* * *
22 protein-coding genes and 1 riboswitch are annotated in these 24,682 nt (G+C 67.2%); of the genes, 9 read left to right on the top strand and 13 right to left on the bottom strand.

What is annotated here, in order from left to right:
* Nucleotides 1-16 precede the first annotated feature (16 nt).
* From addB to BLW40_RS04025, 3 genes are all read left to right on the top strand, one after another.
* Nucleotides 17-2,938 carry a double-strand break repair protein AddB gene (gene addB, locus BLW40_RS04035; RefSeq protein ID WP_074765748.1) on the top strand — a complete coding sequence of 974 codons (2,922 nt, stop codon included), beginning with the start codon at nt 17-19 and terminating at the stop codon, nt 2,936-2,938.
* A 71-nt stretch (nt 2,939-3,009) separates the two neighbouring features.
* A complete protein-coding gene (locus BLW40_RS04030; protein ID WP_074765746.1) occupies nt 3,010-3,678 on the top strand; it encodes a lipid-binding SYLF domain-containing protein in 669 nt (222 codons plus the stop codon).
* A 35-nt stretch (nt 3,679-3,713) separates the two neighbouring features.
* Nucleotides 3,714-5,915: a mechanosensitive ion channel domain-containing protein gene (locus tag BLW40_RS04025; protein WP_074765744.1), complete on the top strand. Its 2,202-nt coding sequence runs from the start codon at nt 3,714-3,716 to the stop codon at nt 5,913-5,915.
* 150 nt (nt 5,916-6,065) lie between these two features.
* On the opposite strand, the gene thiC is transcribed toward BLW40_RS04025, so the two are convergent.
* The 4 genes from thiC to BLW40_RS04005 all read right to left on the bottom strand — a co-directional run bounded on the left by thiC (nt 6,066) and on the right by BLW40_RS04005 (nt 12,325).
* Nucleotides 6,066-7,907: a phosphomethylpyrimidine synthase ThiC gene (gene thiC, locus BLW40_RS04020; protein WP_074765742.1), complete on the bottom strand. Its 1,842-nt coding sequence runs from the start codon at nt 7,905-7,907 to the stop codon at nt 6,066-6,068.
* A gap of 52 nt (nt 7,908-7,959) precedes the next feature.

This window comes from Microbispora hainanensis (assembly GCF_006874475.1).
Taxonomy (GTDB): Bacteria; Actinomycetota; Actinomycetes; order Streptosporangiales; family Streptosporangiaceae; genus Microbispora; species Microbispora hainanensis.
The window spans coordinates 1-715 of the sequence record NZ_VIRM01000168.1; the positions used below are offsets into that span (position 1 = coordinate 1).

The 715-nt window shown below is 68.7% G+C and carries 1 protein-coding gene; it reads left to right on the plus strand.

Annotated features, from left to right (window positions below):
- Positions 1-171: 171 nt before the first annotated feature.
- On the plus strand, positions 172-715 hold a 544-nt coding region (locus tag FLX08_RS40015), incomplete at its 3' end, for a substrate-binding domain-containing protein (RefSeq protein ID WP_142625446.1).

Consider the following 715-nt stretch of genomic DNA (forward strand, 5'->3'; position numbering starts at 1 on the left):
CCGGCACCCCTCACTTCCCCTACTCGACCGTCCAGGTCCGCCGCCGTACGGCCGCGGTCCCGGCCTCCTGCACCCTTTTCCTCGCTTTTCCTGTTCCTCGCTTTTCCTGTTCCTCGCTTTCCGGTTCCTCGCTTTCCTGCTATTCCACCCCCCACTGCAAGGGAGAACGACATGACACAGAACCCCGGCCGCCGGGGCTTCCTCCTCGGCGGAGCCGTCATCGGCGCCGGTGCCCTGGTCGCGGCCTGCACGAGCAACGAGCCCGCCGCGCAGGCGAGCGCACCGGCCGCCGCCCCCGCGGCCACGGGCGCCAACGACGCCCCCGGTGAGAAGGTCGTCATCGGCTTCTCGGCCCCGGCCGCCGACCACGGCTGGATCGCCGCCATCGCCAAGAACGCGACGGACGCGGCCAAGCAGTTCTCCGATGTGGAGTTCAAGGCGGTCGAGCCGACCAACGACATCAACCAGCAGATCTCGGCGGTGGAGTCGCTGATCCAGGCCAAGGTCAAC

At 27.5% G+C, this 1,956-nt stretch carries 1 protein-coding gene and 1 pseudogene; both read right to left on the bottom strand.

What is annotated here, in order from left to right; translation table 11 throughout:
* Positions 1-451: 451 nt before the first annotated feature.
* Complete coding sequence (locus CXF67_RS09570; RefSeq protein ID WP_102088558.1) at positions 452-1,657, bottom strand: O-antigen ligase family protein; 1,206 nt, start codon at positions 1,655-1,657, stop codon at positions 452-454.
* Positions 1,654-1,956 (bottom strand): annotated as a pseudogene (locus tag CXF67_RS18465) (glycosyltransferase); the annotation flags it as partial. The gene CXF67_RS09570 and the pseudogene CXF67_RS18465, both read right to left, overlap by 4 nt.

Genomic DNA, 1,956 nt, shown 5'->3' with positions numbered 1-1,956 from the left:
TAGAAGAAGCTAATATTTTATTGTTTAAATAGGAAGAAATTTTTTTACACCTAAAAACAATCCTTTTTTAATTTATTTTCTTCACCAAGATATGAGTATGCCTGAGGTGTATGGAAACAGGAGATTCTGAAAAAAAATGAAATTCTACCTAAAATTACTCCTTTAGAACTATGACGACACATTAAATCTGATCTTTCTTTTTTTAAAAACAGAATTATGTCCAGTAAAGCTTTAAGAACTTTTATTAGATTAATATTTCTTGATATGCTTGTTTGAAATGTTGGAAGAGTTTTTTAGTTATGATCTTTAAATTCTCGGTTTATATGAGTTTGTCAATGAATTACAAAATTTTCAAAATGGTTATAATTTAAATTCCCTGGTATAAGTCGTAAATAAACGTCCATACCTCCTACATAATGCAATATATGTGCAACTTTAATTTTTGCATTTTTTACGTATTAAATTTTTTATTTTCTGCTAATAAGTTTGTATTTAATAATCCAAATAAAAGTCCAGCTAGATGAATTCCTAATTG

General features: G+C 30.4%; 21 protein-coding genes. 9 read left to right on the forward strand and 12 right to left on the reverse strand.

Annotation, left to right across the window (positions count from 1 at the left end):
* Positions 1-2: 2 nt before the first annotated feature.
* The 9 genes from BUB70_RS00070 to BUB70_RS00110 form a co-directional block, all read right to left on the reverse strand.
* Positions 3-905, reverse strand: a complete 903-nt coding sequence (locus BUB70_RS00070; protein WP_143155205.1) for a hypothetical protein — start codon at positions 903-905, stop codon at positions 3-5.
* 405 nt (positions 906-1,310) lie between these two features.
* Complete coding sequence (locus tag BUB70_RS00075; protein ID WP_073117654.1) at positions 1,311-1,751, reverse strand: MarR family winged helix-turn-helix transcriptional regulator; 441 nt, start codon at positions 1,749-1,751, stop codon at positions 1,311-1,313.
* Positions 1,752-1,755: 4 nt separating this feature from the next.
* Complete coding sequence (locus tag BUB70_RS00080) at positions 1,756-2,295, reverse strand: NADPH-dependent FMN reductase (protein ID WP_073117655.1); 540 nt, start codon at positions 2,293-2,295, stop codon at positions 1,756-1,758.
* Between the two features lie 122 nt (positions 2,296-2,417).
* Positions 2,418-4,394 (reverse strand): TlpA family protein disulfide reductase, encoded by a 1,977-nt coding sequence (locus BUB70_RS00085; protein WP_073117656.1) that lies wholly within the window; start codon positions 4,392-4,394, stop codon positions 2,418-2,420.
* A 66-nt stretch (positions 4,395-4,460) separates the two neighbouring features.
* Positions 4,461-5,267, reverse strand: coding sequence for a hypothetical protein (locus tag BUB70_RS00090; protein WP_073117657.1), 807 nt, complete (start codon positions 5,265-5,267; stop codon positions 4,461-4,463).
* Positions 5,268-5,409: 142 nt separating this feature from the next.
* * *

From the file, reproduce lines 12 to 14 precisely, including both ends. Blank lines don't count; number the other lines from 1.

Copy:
* The 4 genes from thiC to BLW40_RS04005 all read right to left on the bottom strand — a co-directional run bounded on the left by thiC (nt 6,066) and on the right by BLW40_RS04005 (nt 12,325).
* Nucleotides 6,066-7,907: a phosphomethylpyrimidine synthase ThiC gene (gene thiC, locus BLW40_RS04020; protein WP_074765742.1), complete on the bottom strand. Its 1,842-nt coding sequence runs from the start codon at nt 7,905-7,907 to the stop codon at nt 6,066-6,068.
* A gap of 52 nt (nt 7,908-7,959) precedes the next feature.